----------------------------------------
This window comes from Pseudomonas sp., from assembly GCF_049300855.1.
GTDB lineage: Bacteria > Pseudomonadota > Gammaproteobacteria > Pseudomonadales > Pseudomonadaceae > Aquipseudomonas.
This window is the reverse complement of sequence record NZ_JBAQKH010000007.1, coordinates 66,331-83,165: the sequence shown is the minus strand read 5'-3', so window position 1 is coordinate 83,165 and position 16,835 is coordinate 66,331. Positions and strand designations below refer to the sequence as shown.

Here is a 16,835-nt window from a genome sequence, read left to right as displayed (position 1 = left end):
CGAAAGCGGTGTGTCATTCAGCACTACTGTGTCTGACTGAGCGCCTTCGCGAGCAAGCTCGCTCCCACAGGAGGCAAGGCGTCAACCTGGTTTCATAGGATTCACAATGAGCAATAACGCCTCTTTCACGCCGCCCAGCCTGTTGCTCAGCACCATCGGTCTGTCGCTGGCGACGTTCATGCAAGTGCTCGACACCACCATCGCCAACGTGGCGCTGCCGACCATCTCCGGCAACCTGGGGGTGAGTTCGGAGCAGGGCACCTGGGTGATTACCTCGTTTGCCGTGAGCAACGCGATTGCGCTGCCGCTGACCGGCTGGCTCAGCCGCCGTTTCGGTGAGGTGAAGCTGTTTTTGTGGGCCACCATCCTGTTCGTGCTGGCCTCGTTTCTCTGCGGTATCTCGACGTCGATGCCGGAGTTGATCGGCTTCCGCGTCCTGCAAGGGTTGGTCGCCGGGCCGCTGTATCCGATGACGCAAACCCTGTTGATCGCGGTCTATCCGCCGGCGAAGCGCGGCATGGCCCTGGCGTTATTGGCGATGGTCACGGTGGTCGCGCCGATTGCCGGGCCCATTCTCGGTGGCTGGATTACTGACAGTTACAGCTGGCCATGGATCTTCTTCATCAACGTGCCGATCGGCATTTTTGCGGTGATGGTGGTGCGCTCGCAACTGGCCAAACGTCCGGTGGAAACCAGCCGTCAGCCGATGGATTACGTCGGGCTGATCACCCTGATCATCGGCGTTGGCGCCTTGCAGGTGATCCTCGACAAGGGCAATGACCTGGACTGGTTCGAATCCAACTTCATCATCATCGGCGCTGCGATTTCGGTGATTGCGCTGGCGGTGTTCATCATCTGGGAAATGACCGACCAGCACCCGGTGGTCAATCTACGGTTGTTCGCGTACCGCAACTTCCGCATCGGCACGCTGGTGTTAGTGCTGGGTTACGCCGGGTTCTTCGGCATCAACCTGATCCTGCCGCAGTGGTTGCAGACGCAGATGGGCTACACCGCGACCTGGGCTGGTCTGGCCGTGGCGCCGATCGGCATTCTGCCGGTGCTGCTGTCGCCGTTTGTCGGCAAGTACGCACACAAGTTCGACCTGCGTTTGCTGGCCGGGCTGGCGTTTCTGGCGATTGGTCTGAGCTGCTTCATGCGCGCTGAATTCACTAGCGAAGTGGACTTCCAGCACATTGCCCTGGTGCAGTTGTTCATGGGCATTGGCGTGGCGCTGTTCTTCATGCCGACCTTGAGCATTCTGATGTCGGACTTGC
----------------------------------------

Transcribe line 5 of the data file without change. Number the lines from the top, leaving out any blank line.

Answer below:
CGAAAGCGGTGTGTCATTCAGCACTACTGTGTCTGACTGAGCGCCTTCGCGAGCAAGCTCGCTCCCACAGGAGGCAAGGCGTCAACCTGGTTTCATAGGATTCACAATGAGCAATAACGCCTCTTTCACGCCGCCCAGCCTGTTGCTCAGCACCATCGGTCTGTCGCTGGCGACGTTCATGCAAGTGCTCGACACCACCATCGCCAACGTGGCGCTGCCGACCATCTCCGGCAACCTGGGGGTGAGTTCGGAGCAGGGCACCTGGGTGATTACCTCGTTTGCCGTGAGCAACGCGATTGCGCTGCCGCTGACCGGCTGGCTCAGCCGCCGTTTCGGTGAGGTGAAGCTGTTTTTGTGGGCCACCATCCTGTTCGTGCTGGCCTCGTTTCTCTGCGGTATCTCGACGTCGATGCCGGAGTTGATCGGCTTCCGCGTCCTGCAAGGGTTGGTCGCCGGGCCGCTGTATCCGATGACGCAAACCCTGTTGATCGCGGTCTATCCGCCGGCGAAGCGCGGCATGGCCCTGGCGTTATTGGCGATGGTCACGGTGGTCGCGCCGATTGCCGGGCCCATTCTCGGTGGCTGGATTACTGACAGTTACAGCTGGCCATGGATCTTCTTCATCAACGTGCCGATCGGCATTTTTGCGGTGATGGTGGTGCGCTCGCAACTGGCCAAACGTCCGGTGGAAACCAGCCGTCAGCCGATGGATTACGTCGGGCTGATCACCCTGATCATCGGCGTTGGCGCCTTGCAGGTGATCCTCGACAAGGGCAATGACCTGGACTGGTTCGAATCCAACTTCATCATCATCGGCGCTGCGATTTCGGTGATTGCGCTGGCGGTGTTCATCATCTGGGAAATGACCGACCAGCACCCGGTGGTCAATCTACGGTTGTTCGCGTACCGCAACTTCCGCATCGGCACGCTGGTGTTAGTGCTGGGTTACGCCGGGTTCTTCGGCATCAACCTGATCCTGCCGCAGTGGTTGCAGACGCAGATGGGCTACACCGCGACCTGGGCTGGTCTGGCCGTGGCGCCGATCGGCATTCTGCCGGTGCTGCTGTCGCCGTTTGTCGGCAAGTACGCACACAAGTTCGACCTGCGTTTGCTGGCCGGGCTGGCGTTTCTGGCGATTGGTCTGAGCTGCTTCATGCGCGCTGAATTCACTAGCGAAGTGGACTTCCAGCACATTGCCCTGGTGCAGTTGTTCATGGGCATTGGCGTGGCGCTGTTCTTCATGCCGACCTTGAGCATTCTGATGTCGGACTTGC